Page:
Among other actions, SFAR 88 requires certain type design (i.e., type certificate (TC) and supplemental type certificate (STC)) holders to substantiate that their fuel tank systems can prevent ignition sources in the fuel tanks. This requirement applies to type design holders for large turbine-powered transport airplanes and for subsequent modifications to those airplanes. It requires them to perform design reviews and to develop design changes and maintenance procedures if their designs do not meet the new fuel tank safety standards. As explained in the preamble to the rule, we intended to adopt airworthiness directives to mandate any changes found necessary to address unsafe conditions identified as a result of these reviews.

In evaluating these design reviews, we have established four criteria intended to define the unsafe conditions associated with fuel tank systems that require corrective actions. The percentage of operating time during which fuel tanks are exposed to flammable conditions is one of these criteria. The other three criteria address the failure types under evaluation: single failures, single failures in combination with a latent condition(s), and in-service failure experience. For all four criteria, the evaluations included consideration of previous actions taken that may mitigate the need for further action.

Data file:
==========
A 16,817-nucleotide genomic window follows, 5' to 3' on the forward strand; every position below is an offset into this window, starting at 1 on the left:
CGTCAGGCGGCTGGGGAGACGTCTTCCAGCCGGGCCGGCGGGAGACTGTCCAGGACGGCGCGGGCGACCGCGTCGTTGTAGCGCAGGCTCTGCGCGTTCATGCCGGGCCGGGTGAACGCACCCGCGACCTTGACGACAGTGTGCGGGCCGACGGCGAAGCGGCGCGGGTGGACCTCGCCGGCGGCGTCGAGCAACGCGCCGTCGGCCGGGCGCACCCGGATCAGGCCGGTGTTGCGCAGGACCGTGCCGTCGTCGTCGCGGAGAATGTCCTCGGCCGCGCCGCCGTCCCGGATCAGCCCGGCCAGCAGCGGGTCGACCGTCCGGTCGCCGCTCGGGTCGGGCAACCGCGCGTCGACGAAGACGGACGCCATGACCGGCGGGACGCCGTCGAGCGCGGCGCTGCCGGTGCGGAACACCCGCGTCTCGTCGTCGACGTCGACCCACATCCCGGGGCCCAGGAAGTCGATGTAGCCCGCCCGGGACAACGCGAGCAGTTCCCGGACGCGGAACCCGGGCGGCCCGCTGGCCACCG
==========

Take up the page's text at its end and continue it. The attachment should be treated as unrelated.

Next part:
We have determined that the actions identified in this AD are necessary to reduce the potential of ignition sources inside fuel tanks, which, in combination with flammable fuel vapors, could result in fuel tank explosions and consequent loss of the airplane.